By Nate Raymond
NEW YORK, Dec 19 (Reuters) - A former stock broker pleaded guilty on Thursday to charges stemming from a conspiracy to engage in insider trading ahead of a 2009 acquisition by IBM Corp.
David Weishaus, 33, told a federal judge in Manhattan that he had traded on a tip a friend got from his roommate that IBM had agreed to buy Chicago-based software company SPSS Inc before the $1.2 billion deal was publicly announced.
"I know my conduct was wrong, and I apologize to the court and my family, especially my mother and father," Weishaus said.
The plea came amid a crackdown on insider trading by New York federal prosecutors, who since October 2009 have secured convictions of 78 people. On Wednesday a jury convicted Michael Steinberg, a portfolio manager at Steven A. Cohen's SAC Capital Advisors accused of insider trading.
Weishaus, whose case is unrelated to Steinberg's, was first indicted in November 2012 and faced a Jan. 21 trial date. He pleaded guilty to one count of conspiracy to commit securities fraud and one count of securities fraud.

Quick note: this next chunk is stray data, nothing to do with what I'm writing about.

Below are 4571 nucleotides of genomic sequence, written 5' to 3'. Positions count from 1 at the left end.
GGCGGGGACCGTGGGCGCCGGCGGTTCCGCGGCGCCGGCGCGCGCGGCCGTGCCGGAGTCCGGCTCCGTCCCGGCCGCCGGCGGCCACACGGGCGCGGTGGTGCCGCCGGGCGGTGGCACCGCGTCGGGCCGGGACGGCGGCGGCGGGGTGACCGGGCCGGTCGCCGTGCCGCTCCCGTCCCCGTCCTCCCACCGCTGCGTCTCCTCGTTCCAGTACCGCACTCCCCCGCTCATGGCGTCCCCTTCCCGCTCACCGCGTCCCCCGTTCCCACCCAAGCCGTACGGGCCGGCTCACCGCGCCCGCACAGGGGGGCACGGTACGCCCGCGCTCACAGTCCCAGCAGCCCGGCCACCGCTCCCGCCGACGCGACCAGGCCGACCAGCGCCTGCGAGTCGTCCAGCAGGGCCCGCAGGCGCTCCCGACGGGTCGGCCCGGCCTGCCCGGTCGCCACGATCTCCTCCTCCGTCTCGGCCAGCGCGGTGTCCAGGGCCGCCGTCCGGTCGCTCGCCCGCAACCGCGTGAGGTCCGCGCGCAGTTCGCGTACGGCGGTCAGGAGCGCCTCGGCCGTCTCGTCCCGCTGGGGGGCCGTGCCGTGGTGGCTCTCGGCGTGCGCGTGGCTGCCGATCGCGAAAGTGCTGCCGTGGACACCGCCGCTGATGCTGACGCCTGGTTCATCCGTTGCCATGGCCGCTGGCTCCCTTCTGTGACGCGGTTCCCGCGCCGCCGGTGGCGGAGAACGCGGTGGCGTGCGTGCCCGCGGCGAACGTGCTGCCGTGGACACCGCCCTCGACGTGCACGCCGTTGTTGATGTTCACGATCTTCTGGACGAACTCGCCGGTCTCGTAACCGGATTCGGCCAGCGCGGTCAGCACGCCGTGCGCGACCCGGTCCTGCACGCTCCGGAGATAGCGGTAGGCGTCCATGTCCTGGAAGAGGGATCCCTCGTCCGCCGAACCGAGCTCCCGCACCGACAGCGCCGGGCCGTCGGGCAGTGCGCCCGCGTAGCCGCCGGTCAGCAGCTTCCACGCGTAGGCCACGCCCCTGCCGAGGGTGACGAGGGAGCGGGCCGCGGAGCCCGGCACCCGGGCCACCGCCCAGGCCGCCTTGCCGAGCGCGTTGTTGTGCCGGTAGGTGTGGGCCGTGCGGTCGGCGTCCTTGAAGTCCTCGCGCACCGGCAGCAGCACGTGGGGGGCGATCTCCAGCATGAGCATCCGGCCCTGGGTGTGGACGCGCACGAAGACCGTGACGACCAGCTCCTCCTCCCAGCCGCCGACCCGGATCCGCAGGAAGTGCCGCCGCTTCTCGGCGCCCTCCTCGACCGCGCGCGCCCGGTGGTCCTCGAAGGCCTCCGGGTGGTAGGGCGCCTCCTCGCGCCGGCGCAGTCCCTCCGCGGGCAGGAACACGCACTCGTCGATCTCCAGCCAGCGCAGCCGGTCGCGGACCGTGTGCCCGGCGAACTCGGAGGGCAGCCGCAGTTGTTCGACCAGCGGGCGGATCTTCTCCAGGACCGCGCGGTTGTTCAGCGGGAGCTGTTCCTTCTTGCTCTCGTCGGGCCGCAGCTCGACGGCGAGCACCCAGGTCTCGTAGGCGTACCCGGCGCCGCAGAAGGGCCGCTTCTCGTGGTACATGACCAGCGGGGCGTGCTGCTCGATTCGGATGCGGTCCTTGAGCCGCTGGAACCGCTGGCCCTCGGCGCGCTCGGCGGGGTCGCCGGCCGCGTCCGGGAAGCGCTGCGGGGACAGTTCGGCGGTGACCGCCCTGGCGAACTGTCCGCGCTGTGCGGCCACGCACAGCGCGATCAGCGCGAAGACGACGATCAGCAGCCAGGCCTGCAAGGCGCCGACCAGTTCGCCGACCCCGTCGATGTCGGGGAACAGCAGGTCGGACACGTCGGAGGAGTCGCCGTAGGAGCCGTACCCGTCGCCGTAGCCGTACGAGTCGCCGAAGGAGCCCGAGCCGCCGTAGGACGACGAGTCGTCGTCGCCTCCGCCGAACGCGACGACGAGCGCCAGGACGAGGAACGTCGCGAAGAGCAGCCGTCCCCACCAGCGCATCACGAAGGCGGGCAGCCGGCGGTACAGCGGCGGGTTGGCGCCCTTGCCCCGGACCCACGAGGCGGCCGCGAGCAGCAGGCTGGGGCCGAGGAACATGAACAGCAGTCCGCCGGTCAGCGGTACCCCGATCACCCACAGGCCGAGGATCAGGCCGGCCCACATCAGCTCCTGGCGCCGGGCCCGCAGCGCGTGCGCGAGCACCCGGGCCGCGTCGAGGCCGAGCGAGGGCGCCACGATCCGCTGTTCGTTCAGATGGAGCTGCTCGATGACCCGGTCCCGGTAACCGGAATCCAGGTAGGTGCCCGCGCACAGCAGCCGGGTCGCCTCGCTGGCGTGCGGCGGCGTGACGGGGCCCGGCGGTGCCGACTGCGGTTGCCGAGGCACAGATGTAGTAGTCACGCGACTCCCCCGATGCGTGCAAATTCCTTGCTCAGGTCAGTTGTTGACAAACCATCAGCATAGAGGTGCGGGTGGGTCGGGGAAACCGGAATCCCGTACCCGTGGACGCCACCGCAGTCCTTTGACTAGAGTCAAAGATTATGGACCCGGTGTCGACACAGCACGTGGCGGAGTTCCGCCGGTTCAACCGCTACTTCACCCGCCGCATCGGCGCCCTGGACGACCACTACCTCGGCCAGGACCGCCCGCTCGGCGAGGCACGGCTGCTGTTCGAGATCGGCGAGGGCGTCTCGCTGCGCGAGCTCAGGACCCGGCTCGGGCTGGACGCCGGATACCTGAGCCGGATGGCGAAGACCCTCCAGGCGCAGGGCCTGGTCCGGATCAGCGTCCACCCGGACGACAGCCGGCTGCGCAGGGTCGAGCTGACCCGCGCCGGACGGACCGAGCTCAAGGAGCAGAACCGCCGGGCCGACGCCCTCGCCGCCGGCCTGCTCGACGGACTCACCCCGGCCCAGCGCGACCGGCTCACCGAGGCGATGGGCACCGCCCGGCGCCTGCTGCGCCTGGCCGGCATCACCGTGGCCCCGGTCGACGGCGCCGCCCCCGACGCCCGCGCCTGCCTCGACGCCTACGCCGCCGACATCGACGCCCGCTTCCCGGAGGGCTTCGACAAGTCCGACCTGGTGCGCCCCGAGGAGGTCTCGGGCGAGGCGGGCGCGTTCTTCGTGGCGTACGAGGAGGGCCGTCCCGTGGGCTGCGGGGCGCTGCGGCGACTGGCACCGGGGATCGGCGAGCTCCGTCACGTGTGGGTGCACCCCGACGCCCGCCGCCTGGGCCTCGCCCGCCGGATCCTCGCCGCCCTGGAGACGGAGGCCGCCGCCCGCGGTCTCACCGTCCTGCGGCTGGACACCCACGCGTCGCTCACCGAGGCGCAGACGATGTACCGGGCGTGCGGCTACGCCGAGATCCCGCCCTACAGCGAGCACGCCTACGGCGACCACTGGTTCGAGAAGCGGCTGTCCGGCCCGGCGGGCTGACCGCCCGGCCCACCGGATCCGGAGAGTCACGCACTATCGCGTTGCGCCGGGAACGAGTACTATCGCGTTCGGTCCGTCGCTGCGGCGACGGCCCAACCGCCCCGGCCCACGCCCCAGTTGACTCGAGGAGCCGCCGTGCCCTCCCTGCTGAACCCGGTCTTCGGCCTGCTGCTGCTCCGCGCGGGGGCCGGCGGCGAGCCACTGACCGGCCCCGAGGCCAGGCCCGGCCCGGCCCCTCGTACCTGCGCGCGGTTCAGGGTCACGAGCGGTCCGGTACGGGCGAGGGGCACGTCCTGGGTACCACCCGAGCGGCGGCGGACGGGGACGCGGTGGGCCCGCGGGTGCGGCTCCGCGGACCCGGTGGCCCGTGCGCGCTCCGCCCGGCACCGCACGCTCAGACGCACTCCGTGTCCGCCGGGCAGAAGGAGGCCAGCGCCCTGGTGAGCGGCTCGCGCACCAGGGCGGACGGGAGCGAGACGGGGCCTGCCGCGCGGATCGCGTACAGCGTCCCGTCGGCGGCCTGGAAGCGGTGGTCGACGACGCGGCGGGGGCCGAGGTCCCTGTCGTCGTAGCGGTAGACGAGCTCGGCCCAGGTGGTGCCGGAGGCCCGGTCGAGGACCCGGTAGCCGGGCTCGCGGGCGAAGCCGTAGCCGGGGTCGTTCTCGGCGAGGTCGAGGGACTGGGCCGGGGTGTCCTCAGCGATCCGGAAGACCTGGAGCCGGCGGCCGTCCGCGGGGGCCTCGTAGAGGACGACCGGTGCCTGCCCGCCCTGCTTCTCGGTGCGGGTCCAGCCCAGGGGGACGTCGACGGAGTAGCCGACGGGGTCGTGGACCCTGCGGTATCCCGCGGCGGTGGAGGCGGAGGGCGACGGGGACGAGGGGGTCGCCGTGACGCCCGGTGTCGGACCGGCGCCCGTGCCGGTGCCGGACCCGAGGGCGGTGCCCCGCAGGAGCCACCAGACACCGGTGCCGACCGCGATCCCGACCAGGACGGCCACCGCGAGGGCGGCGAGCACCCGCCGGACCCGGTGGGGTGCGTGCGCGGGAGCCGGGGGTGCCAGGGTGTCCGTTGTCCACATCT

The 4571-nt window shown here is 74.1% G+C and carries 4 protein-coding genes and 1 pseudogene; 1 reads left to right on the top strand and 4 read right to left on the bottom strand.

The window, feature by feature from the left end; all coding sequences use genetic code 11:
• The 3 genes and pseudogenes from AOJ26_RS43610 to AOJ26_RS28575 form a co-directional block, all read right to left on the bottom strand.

The plea is subject to a cooperation agreement. In a statement, Preet Bharara, the Manhattan U.S. attorney, said the investigation is continuing. The indictment mentions two unnamed co-conspirators who also traded ahead of the IBM deal.
Weishaus, a former employee at Westport, Connecticut-based Euro Pacific Capital Inc, was the last of three individuals charged in connection with an insider trading scheme that prosecutors say netted them and others more than $1 million in profits.
Prosecutors say the IBM deal details came from an associate at the New York law firm that represented the computer giant. While not named, Cravath Swaine & Moore has said it was IBM's counsel in the deal.
At Thursday's hearing, Weishaus said that after a friend also working at his firm gave him the tip, he bought SPSS call options and made a profit following the deal's announcement on July 28, 2009.
Prosecutors say the friend was Thomas Conradt, who himself traded in SPSS ahead of the deal's announcement based on tips from his roommate, Trent Martin, an Australian financial analyst.
Condradt, like Weishaus, worked at Euro Pacific, while Martin at the time of the trading worked at Royal Bank of Scotland Group plc, according to Financial Industry Regulatory Authority records.
Both Condradt and Martin earlier this year pleaded guilty to charges stemming from the insider trading probe.
U.S. District Judge Andrew Carter set Weishaus's sentencing for April 25. Weishaus, a resident of Baltimore, faces a maximum of 25 years in prison.
The case is U.S. v. Conradt et al, U.S. District Court, Southern District of New York, No. 12-cr-00887.
- Crime & Justice
- Society & Culture
- insider trading